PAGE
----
kramer_1_200Chinese cities such as Chengdu (with 5 million residents) and Chongqing (9 million), lesser known outside the region, are growing rapidly, providing attractive investment and development opportunities, according to ULI’s first China Cities Survey report.
The survey, conducted this past March to gauge investment and de–velopment prospects for 16 of China’s larger cities (those with a population of at least 2.4 million), found the majority to be “of strong interest” to investors active in the region. The top-ranked city for investment possibilities was Chengdu, with Shanghai, Chong-qing, and Beijing following close behind. However, all the remaining cities in the survey—in descending order in terms of investment prospects, Nanjing, Wuhan, Dalian, Qingdao, Tianjin, Wuxi, Shenzhen, Suzhou, Hangzhou, Guangzhou, Changsha, and Shenyang—received favorable ratings.

The explosive growth of the cities in the survey—eight of the 16 have a population exceeding 5 million—is “resulting in a building boom that is difficult for many outside of China to comprehend,” the report states. The survey was intended as a pilot study to focus initially on the cities commonly perceived to be among the strongest economically.

Overall, the retail and industrial/distribution sectors in the 16 cities received the most buy recommendations rather than hold or sell. These sectors were followed by the apartment, hotel, and office sectors.

Comparisons to rankings of U.S. and European cities in the Emerging Trends in Real Estate® reports published each year by ULI and Price-waterhouseCoopers are instructive. Only nine of the 51 U.S. cities and seven of the 27 European cities included in the 2011 Emerging Trends publications achieved an investment rating as high as the lowest-ranked Chinese city, emphasizing the extraordinary appeal of these markets for investment and development.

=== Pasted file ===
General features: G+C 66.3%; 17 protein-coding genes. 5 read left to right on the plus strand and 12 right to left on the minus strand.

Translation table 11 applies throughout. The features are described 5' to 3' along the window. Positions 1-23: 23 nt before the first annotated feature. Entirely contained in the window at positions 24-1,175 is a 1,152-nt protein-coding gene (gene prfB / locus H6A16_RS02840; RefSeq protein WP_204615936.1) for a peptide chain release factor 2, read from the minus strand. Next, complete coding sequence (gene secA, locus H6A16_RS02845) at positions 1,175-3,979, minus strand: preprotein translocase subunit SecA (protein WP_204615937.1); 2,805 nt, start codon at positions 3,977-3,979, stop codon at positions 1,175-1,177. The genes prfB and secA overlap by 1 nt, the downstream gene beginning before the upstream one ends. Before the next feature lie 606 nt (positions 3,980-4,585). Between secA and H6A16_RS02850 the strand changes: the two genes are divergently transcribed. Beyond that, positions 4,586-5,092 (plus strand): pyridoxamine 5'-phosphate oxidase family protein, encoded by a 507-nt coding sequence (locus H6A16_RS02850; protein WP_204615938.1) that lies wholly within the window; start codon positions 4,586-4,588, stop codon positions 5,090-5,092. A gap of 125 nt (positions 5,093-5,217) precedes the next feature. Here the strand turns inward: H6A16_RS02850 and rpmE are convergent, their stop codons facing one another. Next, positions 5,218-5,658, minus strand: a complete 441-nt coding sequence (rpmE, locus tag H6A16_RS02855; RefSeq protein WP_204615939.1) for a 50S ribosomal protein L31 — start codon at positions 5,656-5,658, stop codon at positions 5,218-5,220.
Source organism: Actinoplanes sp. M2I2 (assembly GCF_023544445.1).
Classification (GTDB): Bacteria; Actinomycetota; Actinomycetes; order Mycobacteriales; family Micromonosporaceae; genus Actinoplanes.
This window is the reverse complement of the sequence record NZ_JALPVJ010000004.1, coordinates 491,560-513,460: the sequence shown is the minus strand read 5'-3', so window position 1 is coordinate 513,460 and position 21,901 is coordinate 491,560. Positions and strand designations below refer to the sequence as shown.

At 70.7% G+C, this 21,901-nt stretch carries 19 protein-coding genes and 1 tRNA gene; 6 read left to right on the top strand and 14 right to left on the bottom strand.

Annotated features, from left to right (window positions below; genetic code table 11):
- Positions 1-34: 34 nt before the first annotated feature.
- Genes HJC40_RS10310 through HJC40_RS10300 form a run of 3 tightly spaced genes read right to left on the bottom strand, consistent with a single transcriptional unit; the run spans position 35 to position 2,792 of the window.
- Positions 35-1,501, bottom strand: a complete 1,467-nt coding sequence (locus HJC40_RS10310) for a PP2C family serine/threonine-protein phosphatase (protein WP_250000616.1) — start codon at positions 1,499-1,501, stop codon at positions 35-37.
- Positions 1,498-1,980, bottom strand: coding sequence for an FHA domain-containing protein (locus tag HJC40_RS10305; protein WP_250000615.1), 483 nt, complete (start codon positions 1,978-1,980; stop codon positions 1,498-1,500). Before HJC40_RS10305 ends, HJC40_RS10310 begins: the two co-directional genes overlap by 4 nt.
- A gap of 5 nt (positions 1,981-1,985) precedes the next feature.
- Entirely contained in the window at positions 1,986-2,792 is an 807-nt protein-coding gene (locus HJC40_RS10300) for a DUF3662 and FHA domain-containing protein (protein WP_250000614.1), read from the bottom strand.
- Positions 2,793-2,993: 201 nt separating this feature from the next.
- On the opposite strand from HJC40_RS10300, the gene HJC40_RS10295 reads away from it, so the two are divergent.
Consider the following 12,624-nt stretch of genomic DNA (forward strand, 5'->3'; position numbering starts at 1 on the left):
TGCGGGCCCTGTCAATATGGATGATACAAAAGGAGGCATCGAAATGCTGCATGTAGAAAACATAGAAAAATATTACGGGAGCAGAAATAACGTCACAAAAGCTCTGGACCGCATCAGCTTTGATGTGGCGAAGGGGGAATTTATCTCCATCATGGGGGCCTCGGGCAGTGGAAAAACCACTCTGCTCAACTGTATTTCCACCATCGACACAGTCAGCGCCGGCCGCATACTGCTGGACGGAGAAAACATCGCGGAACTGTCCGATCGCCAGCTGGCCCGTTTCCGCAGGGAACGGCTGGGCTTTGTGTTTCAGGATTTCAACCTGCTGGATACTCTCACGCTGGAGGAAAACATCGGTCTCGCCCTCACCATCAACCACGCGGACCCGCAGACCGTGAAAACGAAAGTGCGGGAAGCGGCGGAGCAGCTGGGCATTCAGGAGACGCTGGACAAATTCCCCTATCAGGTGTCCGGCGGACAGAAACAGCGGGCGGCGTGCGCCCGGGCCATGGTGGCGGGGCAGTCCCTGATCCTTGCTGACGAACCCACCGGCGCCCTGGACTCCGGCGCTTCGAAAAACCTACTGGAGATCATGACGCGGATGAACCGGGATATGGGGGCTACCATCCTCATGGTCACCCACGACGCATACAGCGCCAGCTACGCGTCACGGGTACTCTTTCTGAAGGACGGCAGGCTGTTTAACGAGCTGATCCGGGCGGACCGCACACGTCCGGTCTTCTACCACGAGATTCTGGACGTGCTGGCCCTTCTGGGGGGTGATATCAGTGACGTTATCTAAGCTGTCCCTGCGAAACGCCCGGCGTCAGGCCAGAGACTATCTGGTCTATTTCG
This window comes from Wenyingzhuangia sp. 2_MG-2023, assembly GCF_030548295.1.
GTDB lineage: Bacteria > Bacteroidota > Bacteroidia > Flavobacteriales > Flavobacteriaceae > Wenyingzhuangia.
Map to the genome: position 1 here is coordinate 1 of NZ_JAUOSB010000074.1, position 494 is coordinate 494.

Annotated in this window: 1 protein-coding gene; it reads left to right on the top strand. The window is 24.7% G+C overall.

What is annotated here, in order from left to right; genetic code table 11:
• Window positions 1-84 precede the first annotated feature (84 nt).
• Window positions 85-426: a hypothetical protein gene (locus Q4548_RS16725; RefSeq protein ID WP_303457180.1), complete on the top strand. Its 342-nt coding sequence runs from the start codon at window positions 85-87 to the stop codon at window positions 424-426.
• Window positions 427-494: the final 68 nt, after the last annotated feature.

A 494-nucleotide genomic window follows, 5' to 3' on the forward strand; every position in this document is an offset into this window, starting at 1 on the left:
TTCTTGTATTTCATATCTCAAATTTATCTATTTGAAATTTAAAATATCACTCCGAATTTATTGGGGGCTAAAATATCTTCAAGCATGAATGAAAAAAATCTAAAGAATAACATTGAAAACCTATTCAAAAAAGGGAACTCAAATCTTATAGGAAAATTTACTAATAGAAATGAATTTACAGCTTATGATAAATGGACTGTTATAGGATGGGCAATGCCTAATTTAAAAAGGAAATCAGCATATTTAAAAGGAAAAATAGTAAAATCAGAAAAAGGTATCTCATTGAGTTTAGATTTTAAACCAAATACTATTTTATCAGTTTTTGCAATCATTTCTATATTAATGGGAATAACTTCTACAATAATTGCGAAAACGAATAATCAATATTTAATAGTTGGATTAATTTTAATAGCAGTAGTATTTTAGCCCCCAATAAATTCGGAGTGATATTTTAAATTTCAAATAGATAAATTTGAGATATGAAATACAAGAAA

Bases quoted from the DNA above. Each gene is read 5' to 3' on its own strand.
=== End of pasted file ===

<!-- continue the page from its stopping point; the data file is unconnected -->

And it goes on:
The survey included 98 land use professionals, nearly half of whom are based in China, with just over one-third located in Hong Kong. “It is an accepted fact that Western global real estate firms are behind their direct competitors, both international [Asia Pacific] and domestic, by almost one full wave,” one re–spondent observed.

In terms of development potential, the survey found great enthusiasm among participants, reflecting the high demand for new construction to accommodate the cities’ surging growth. As a group, the cities all scored higher for development than investment prospects. Chengdu was rated highest for development, followed by Chongqing and Wuhan.

The full report is available as a pdf at

ULI Capital Markets Center